Originally posted on Stigmama on Tuesday, June 20th:

The other day on Facebook I came across a meme… actually calling it a meme is too nice. I came across a shitty ad that basically told me and others that are Mentally Ill and medicated that we are now drug addicts. While addiction is a Mental Illness, I have not been diagnosed with it. I am a long time Depressive and Anxiety-ridden Mom that will fully disclose any part of my history because people need to know what it is really like to be Mentally Ill.

When I saw this, I was outraged, furious, and this was at 10am on a weekday morning in my cubicle at work:

What made this worse, was this was the pinned post in this group ‘The Free Thought Project’. My blood was boiling. I wanted to break something. Instead I decided to use this as an oppurtunity to educate.

I have seen many versions of this ad before (see below) consciously telling people that medication is evil and while I find them offensive, it didn’t hit me as hard as saying I now have a “lifelong addiction”:

                                        

Is medication shit… well I will flat out admit I wish I didn’t have to take it but comparing it to the stuff that would be on my daughter’s diaper years and years ago is a bit much.

Nature as an antidepressant… I agree wholeheartedly that nature is very rewarding.  I am an avid walker and hiker (and snowshoe-er in the cold winter months).  I love being outside.  After a hike, I usually find myself rejuvenated, feeling alive and most importantly happy.  A hike or a walk outside at lunch can ‘turn my frown upside down’.  There are just a couple of things wrong with this statement:  Nature does not have the same effect on everyone and when you are severely Depressed, it ain’t going to work, trust me, I’ve been there.

Being an Alpha personality, a control freak, a perfectionist, I will fully admit that I hated being on meds.  I couldn’t fathom the idea that a little pill (or four) controlled me.  I was only ‘normal’ because of them.  I thought I could get better without them.  I was wrong… very very wrong.

The first time I was prescribed medication was shortly after my 18th birthday.  It came in the form of a half white and half aqua capsule known as Prozac.  I was quickly told not to tell anyone I was taking it.  This was after I held a case cutter I stole from work to my wrist debating whether I should live or die.  This event, I was also told, to not speak of.  Ah, you got to love the stigma associated with being Mentally Ill.  Because of this, I thought medication was wrong, bad, sinful.  How stupid of me.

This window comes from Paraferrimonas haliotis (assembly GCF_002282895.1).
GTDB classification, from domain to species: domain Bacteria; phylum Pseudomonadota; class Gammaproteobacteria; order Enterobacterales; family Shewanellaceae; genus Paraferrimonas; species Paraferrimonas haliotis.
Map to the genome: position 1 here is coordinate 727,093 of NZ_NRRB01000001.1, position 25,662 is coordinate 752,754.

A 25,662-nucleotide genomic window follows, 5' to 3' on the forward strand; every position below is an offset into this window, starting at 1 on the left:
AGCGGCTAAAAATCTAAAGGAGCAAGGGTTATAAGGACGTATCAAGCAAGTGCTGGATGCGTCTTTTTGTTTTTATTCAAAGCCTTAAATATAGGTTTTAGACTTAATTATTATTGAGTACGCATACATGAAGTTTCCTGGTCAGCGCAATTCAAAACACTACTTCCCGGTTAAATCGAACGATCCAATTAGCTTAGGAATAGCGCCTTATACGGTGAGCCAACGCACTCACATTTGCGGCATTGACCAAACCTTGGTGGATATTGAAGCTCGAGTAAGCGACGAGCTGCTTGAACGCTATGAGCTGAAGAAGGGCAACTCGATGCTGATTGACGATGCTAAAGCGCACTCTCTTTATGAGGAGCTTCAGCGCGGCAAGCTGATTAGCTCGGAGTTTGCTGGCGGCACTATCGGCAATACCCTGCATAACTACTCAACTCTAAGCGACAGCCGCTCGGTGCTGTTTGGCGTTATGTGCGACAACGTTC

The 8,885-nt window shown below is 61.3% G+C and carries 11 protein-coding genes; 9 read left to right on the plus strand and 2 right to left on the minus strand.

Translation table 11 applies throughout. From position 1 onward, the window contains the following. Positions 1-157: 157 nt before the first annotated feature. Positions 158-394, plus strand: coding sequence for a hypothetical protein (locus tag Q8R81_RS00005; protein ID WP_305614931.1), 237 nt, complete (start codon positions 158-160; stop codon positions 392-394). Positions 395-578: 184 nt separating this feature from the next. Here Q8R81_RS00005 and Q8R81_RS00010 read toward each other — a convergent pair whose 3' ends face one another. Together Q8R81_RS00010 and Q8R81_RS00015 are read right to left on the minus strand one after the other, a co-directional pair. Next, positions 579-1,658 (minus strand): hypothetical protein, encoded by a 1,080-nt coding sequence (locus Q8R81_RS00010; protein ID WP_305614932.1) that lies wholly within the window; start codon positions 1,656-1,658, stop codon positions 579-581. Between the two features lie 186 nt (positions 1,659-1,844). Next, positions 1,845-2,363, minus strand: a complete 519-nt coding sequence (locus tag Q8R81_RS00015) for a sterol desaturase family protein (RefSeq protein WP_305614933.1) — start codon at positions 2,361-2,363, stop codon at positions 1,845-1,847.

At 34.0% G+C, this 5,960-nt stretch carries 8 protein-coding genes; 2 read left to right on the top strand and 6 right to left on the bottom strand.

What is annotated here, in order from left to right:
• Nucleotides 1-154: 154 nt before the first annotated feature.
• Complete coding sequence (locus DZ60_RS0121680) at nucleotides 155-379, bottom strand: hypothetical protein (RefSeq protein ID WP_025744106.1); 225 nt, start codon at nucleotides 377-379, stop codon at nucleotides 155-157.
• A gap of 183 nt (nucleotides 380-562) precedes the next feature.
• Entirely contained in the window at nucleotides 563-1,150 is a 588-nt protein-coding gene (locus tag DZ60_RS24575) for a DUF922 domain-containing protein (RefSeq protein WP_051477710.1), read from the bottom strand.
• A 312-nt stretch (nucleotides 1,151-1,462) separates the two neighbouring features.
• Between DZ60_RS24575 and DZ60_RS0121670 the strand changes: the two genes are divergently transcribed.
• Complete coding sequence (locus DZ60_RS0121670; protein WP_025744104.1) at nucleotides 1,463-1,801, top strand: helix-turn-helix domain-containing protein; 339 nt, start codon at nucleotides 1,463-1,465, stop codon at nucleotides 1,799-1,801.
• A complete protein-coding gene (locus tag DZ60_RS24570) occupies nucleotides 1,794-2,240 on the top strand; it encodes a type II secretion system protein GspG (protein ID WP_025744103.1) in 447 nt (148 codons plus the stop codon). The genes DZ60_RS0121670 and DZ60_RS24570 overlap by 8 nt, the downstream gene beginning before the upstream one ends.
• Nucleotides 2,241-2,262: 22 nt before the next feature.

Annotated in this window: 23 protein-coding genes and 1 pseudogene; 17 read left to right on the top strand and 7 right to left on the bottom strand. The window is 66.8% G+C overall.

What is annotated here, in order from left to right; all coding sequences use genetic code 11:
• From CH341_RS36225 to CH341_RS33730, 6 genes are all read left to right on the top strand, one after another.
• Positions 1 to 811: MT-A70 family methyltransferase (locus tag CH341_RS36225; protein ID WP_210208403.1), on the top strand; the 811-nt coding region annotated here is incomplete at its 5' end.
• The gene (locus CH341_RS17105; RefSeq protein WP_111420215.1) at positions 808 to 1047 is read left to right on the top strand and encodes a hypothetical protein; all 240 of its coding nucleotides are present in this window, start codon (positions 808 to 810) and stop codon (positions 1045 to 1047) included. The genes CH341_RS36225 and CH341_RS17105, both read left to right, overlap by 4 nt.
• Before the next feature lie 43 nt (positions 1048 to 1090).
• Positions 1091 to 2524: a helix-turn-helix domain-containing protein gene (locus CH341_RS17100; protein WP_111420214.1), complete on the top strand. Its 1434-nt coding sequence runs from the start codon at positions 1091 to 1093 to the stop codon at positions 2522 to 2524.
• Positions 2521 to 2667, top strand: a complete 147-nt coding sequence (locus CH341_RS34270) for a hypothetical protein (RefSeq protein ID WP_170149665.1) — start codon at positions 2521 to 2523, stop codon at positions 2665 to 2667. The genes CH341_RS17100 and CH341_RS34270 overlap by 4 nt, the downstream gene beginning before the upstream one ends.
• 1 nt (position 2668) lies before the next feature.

It wasn’t until my recent episode of Major Depressive Disorder and Severe Anxiety almost three years ago, that while getting better I finally said “Screw it!”  I didn’t care who knew.  If I had a megaphone, I would probably be screaming it.  There is nothing wrong with being medicated.  I really should create (or order if it exists) a shirt that reads: “Medicated & Proud Of It”.

These people that create these offensive and naïve memes have no idea what it is really like to live with these conditions.  Because it is invisible it doesn’t actually exist.  Because there is no official blood test or genetic test, we all must be making it up.  It is all in our heads… why yes, it is.  Because of a lack of Serotonin, something produced in my brain (i.e. my head) I live daily with two severe illnesses.  I am not making it up.  Who would make up paying monthly for medications, weekly psychiatrist & therapy appointments, being hospitalized, becoming severely delusional, considering hurting or killing yourself?!  Yes, I totally want all of this!

But we live in a society that believes Mental Illness is not on the same level as a Physical Illness.  It is okay if you take lifelong medications for illnesses such as Diabetes, Multiple Sclerosis, Lupus, and Cancer and that is not seen as an addiction.  Why is it okay for them but not for people like me?  Why am I considered ‘an addict’?  Why am I ‘faking it’?  I wonder if there was a real test that proved a Mental Illness diagnosis if these views would change.

I have weaned off medications a handful of times.  It can happen.  I lived 4 years med free before I entered into my 6th Major Depressive Episode.  Once on medication again, I took a hard look at my husband, my daughter, and my parents and told myself I didn’t want to see them suffer anymore.  I didn’t want to suffer anymore.  I decided then and there to never ever go off my antidepressant.  Lexapro and I will remain the best of friends.  I am not ashamed of my med.  Without it, I would be in a very dark place or not here at all.

To ‘The Free Thought Project’, research more on what is truth and what is fiction.  I don’t care if you lean liberal or conservative.  The Mentally Ill are a large population and by posting this, you are making us want to hide more.  Because of this, many people will stay silent.  Because of this, many people will not get the help they need.  Because of this thinking, more deaths by suicide will occur.  Remember that old adage “Stop and think before you speak”?  It would have come in handy here.

To all my fellow people with Mental Illness, please do not hide.  Do not believe a word of this absurdity.  There is help.  A walk in the woods can help, but it is not a cure.  It will not help as much as therapy and medication.  Remember:

 

When I Learned To Accept My Depression Diagnosis

I am not a woman who hides her age.  I will admit it, I am 37.  I don’t look it and that is probably why I will fully cop to my actual age.  I have a young (very young) face and I am short (incredibly short).  Throw these two traits together and I might as well be 20.  I still get gawkers and non-believers when I correct people on my age.  I am 37 and for the last 23 years, I have been a sufferer and survivor of Depression.